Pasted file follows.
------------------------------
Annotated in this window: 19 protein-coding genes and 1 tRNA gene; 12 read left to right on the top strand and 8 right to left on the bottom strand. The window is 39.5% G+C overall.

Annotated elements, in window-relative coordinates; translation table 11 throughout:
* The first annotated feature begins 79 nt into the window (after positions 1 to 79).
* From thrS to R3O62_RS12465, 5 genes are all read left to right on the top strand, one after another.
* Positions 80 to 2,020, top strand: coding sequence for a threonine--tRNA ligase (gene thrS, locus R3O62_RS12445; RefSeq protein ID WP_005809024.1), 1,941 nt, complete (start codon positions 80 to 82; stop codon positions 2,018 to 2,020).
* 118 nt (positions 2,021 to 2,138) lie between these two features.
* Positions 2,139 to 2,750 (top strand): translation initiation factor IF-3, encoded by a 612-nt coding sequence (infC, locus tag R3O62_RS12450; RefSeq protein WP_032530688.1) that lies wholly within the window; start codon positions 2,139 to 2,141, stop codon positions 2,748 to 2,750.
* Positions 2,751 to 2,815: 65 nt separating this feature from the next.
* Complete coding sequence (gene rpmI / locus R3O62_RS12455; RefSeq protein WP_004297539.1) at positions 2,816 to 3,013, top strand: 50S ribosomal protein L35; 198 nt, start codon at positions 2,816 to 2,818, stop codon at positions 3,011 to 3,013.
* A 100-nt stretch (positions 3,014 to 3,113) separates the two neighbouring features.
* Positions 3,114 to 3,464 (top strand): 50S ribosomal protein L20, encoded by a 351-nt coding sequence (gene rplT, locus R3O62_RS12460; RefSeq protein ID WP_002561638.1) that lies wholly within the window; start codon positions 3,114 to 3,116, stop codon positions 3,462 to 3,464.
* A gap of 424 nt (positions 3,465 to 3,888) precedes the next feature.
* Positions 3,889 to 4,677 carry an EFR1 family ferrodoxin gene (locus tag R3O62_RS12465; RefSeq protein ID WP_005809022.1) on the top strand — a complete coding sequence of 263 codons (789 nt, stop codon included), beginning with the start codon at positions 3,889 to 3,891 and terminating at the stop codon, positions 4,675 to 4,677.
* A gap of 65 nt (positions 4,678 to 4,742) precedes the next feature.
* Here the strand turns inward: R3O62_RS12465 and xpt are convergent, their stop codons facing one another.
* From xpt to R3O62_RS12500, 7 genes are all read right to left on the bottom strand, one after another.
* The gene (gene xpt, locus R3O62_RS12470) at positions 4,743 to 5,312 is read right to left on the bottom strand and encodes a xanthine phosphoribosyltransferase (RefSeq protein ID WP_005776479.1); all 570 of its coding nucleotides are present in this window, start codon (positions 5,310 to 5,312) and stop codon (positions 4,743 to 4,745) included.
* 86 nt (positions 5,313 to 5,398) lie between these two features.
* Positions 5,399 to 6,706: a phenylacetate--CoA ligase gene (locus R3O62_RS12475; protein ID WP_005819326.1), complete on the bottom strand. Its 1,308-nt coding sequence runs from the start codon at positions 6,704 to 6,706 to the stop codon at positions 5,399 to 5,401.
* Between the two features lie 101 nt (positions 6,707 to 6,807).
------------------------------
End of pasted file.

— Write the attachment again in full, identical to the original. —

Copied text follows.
Annotated in this window: 19 protein-coding genes and 1 tRNA gene; 12 read left to right on the top strand and 8 right to left on the bottom strand. The window is 39.5% G+C overall.

Annotated elements, in window-relative coordinates; translation table 11 throughout:
* The first annotated feature begins 79 nt into the window (after positions 1 to 79).
* From thrS to R3O62_RS12465, 5 genes are all read left to right on the top strand, one after another.
* Positions 80 to 2,020, top strand: coding sequence for a threonine--tRNA ligase (gene thrS, locus R3O62_RS12445; RefSeq protein ID WP_005809024.1), 1,941 nt, complete (start codon positions 80 to 82; stop codon positions 2,018 to 2,020).
* 118 nt (positions 2,021 to 2,138) lie between these two features.
* Positions 2,139 to 2,750 (top strand): translation initiation factor IF-3, encoded by a 612-nt coding sequence (infC, locus tag R3O62_RS12450; RefSeq protein WP_032530688.1) that lies wholly within the window; start codon positions 2,139 to 2,141, stop codon positions 2,748 to 2,750.
* Positions 2,751 to 2,815: 65 nt separating this feature from the next.
* Complete coding sequence (gene rpmI / locus R3O62_RS12455; RefSeq protein WP_004297539.1) at positions 2,816 to 3,013, top strand: 50S ribosomal protein L35; 198 nt, start codon at positions 2,816 to 2,818, stop codon at positions 3,011 to 3,013.
* A 100-nt stretch (positions 3,014 to 3,113) separates the two neighbouring features.
* Positions 3,114 to 3,464 (top strand): 50S ribosomal protein L20, encoded by a 351-nt coding sequence (gene rplT, locus R3O62_RS12460; RefSeq protein ID WP_002561638.1) that lies wholly within the window; start codon positions 3,114 to 3,116, stop codon positions 3,462 to 3,464.
* A gap of 424 nt (positions 3,465 to 3,888) precedes the next feature.
* Positions 3,889 to 4,677 carry an EFR1 family ferrodoxin gene (locus tag R3O62_RS12465; RefSeq protein ID WP_005809022.1) on the top strand — a complete coding sequence of 263 codons (789 nt, stop codon included), beginning with the start codon at positions 3,889 to 3,891 and terminating at the stop codon, positions 4,675 to 4,677.
* A gap of 65 nt (positions 4,678 to 4,742) precedes the next feature.
* Here the strand turns inward: R3O62_RS12465 and xpt are convergent, their stop codons facing one another.
* From xpt to R3O62_RS12500, 7 genes are all read right to left on the bottom strand, one after another.
* The gene (gene xpt, locus R3O62_RS12470) at positions 4,743 to 5,312 is read right to left on the bottom strand and encodes a xanthine phosphoribosyltransferase (RefSeq protein ID WP_005776479.1); all 570 of its coding nucleotides are present in this window, start codon (positions 5,310 to 5,312) and stop codon (positions 4,743 to 4,745) included.
* 86 nt (positions 5,313 to 5,398) lie between these two features.
* Positions 5,399 to 6,706: a phenylacetate--CoA ligase gene (locus R3O62_RS12475; protein ID WP_005819326.1), complete on the bottom strand. Its 1,308-nt coding sequence runs from the start codon at positions 6,704 to 6,706 to the stop codon at positions 5,399 to 5,401.
* Between the two features lie 101 nt (positions 6,707 to 6,807).